I have 2 Asus Zenbook laptops running Ubuntu 20.04.3LTS (my current laptop and I kept my old laptop as an emergency backup system as I can't be without a laptop). I very rarely use the old one, but I run
sudo ap-get update and
sudo apt-get upgrade every 3-4 weeks.
When I last opened it a couple of days ago, I got an error when I opened the terminal:
bash: /home/will/.bashrc: line 100: unexpected EOF while looking for matching `)' bash: /home/will/.bashrc: line 121: syntax error: unexpected end of file
... although it seems to work fine for everything I've tried to do in the terminal.
As is so often the case, there's nothing obvious in the lines mentioned in the error that is the cause - I've had a quick look through and can't find anything I've changed anywhere else in the file that might cause it. Whilst I could probably hunt it down eventually, it's probably easier to replace the file.
My question is - as I have a second similar laptop running an identical version of Ubuntu, is there any reason not just to copy the functioning .bashrc from the newer laptop to replace the damaged one on my old laptop? I could presumably instead replace with the original version from a live USB (there are some posts on this site suggesting indirectly that that is possible), but it occurred to me that some of the aliases I created (and therefore in the .bashrc on my newer laptop) would be useful to have on the old laptop.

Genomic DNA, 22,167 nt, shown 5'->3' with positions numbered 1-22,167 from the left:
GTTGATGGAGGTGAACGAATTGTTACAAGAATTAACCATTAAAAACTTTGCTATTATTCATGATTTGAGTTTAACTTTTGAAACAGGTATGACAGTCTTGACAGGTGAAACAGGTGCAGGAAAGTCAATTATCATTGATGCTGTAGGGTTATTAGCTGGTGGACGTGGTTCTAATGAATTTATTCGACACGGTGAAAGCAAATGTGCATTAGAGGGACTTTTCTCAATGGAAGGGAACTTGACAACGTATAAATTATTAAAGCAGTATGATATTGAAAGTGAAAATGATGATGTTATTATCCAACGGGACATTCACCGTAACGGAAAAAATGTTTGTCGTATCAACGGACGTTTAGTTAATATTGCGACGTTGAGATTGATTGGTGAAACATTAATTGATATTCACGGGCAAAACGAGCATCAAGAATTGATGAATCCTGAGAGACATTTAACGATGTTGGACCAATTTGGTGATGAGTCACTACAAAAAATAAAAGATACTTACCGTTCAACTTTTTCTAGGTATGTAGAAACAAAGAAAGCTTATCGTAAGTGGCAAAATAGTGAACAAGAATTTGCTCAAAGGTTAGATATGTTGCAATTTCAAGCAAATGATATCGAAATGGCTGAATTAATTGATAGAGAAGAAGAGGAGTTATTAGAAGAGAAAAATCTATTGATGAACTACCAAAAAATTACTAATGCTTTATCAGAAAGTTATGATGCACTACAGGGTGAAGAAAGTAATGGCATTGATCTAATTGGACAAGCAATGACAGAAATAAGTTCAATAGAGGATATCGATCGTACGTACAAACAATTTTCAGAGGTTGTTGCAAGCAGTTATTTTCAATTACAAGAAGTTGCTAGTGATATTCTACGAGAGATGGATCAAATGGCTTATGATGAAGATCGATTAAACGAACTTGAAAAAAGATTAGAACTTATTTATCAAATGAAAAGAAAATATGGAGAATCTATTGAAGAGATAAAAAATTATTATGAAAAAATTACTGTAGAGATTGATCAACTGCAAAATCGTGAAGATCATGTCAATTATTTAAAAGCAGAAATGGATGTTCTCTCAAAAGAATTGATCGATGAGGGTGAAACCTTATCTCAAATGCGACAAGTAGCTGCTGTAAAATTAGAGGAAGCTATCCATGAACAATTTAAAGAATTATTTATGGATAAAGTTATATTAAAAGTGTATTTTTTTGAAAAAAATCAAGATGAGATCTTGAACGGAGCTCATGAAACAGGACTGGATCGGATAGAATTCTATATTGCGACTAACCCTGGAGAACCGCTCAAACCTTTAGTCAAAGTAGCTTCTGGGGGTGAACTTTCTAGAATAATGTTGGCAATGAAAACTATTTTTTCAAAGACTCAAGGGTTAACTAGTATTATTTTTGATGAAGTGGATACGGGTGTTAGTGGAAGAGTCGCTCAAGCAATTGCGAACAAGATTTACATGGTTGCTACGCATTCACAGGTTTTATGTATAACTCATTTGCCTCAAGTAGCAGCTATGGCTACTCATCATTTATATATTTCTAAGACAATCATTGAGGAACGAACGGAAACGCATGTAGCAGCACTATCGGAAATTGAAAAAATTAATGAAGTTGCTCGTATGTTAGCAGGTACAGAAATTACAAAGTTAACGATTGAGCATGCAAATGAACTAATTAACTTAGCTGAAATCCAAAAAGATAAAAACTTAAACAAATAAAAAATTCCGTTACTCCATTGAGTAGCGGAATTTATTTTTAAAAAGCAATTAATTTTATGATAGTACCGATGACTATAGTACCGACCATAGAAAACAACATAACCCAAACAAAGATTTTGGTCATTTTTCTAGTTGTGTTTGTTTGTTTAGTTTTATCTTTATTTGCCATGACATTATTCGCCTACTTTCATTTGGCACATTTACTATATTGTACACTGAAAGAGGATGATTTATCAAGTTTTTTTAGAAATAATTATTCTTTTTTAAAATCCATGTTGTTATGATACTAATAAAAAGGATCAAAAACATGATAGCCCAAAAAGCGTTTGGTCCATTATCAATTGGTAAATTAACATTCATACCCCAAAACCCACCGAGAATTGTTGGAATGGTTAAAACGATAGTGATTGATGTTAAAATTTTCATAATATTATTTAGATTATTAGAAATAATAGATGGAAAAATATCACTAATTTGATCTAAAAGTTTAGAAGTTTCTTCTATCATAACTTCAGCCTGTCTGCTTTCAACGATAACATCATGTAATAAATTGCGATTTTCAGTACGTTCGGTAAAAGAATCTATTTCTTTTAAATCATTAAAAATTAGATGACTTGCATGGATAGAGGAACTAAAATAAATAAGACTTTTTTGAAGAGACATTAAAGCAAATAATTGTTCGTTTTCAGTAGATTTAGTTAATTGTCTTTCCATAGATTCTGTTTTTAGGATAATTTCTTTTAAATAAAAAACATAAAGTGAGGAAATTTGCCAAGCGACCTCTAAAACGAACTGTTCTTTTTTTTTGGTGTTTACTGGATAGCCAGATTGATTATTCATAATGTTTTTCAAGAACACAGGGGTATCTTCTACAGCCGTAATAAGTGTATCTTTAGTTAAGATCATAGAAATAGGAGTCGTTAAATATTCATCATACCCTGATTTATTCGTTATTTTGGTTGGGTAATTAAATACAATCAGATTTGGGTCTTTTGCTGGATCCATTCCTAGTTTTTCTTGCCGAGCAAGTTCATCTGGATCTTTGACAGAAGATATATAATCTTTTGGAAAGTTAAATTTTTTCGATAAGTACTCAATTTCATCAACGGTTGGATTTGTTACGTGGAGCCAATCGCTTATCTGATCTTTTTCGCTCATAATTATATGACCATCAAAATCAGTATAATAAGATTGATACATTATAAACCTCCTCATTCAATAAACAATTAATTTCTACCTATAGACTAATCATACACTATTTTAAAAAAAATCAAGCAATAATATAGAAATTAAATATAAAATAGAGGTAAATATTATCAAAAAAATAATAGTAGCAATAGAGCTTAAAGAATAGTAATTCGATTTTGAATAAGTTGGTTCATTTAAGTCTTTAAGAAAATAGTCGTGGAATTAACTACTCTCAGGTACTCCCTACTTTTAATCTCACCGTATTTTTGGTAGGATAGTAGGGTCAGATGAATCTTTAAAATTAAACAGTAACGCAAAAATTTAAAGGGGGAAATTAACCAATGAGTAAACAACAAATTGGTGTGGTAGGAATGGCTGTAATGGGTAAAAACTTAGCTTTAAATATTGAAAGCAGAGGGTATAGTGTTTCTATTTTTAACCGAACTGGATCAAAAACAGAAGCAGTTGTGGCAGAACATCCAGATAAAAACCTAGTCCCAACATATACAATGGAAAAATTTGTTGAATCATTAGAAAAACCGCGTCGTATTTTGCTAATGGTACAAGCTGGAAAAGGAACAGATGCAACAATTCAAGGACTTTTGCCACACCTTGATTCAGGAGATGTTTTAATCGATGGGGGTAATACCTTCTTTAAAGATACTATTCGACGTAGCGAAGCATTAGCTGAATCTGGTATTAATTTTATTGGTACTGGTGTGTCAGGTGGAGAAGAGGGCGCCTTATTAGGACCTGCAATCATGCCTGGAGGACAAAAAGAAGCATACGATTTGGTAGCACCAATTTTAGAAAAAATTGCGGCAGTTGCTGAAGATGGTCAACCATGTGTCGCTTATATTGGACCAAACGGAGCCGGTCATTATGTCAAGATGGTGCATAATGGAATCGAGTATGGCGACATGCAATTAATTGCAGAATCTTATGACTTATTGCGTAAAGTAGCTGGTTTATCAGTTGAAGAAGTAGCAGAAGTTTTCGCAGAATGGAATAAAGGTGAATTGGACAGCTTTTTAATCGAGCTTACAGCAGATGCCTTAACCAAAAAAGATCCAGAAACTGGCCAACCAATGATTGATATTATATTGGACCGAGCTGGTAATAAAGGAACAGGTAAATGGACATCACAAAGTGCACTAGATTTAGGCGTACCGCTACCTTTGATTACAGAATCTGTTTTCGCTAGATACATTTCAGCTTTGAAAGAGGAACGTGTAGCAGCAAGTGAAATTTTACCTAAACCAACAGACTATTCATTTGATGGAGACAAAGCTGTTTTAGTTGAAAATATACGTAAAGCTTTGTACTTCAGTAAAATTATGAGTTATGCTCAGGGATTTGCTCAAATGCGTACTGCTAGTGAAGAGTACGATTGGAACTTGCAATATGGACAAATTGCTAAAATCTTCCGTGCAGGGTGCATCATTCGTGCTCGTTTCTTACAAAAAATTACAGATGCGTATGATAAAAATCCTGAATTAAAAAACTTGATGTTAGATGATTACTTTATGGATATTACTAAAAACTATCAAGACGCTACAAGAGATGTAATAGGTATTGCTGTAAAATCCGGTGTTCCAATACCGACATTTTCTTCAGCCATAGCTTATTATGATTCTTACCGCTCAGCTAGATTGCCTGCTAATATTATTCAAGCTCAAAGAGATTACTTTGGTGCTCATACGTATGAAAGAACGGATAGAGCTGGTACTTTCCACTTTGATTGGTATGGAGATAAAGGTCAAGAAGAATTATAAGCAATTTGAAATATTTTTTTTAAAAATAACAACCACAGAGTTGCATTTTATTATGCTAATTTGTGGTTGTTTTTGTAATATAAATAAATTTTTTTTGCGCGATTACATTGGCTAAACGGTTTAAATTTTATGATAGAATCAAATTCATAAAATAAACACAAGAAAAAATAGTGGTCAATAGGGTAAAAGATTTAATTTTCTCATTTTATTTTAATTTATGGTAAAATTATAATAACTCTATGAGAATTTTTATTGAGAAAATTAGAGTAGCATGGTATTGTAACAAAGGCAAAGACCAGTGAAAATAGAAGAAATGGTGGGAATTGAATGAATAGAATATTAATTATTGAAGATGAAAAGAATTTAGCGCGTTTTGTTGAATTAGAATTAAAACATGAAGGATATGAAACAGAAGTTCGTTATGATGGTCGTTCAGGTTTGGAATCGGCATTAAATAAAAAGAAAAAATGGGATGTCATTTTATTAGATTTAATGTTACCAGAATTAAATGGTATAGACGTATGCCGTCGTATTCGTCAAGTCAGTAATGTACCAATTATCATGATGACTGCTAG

If this is possible, please also say if you're aware of any circumstances when it would not be a good idea. Presumably not sensible between different releases of Ubuntu? This isn't relevant to my situation, but (out of interest) I assume it wouldn't matter if the hardware is very different (eg laptop vs desktop)?
Edit: in response to the comments: it is a self contained file. The only modifications I have (knowingly) made are to add some aliases (to sync data on my encrypted partition with an external keypad encrypted drive). I’ve obviously had a look at the aliases to check I didn’t make a simple mistake but can’t find anything obvious.